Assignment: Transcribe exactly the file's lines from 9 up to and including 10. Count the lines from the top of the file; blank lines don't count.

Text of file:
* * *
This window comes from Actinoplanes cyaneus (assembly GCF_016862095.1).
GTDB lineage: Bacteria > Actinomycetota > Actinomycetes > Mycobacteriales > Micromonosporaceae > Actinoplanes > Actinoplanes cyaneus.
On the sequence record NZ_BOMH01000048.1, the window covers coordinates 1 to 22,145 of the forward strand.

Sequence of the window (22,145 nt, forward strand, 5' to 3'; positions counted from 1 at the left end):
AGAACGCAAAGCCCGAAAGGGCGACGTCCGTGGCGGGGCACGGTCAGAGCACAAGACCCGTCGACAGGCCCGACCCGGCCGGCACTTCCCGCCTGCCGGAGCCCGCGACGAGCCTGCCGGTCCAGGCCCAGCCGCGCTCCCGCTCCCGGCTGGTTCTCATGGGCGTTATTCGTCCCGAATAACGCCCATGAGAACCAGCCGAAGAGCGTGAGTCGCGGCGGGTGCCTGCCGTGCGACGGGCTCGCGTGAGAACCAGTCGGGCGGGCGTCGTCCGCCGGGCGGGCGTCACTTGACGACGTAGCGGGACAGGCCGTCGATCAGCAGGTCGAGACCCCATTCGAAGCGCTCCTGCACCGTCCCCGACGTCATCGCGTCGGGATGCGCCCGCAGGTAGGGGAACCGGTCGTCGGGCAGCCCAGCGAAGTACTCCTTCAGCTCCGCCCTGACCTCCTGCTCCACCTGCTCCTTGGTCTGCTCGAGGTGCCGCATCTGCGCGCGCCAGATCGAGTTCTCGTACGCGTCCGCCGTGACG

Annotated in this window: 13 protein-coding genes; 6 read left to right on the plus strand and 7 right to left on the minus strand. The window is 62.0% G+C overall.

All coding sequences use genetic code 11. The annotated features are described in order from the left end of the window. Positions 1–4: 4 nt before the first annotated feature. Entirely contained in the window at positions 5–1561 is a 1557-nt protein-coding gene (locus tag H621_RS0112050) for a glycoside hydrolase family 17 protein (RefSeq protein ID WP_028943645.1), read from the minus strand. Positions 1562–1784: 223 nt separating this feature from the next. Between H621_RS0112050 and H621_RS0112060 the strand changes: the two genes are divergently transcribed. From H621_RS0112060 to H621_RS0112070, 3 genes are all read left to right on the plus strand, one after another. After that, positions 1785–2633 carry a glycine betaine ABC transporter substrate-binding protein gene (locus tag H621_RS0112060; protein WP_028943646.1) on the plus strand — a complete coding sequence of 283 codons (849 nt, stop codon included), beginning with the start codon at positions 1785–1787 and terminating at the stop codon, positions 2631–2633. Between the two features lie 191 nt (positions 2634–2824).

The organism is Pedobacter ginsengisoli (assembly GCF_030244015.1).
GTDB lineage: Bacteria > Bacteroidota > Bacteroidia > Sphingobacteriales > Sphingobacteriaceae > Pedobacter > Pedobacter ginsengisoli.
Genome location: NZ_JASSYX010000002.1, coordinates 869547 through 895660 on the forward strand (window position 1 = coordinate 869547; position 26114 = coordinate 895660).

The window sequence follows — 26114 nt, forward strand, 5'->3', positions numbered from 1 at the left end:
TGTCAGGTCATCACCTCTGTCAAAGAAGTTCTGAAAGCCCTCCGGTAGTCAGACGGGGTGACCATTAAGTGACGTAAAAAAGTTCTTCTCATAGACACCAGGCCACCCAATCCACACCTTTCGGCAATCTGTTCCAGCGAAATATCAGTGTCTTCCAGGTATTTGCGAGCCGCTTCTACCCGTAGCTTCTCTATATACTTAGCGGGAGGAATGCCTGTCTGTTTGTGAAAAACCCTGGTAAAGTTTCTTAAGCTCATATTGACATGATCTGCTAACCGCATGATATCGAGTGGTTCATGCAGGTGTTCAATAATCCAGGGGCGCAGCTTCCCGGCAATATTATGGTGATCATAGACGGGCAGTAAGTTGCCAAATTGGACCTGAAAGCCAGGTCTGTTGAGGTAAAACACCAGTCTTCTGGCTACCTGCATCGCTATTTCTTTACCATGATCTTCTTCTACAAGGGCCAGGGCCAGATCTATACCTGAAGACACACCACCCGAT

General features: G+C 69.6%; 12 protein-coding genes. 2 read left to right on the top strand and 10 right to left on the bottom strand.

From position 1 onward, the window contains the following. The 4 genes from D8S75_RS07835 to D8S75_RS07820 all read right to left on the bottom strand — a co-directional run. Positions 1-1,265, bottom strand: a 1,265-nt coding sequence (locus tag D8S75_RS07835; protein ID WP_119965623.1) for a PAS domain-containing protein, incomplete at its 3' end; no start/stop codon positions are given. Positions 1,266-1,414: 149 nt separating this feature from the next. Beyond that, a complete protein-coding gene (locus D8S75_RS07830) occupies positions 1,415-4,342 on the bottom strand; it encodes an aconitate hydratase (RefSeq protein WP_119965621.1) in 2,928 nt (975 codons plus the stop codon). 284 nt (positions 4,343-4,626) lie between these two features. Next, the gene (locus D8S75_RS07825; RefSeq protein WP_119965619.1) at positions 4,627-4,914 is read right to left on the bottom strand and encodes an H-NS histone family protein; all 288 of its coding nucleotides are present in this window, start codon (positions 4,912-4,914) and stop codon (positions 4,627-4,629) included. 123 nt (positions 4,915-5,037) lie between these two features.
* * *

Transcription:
GTDB lineage: Bacteria > Bacteroidota > Bacteroidia > Sphingobacteriales > Sphingobacteriaceae > Pedobacter > Pedobacter ginsengisoli.
Genome location: NZ_JASSYX010000002.1, coordinates 869547 through 895660 on the forward strand (window position 1 = coordinate 869547; position 26114 = coordinate 895660).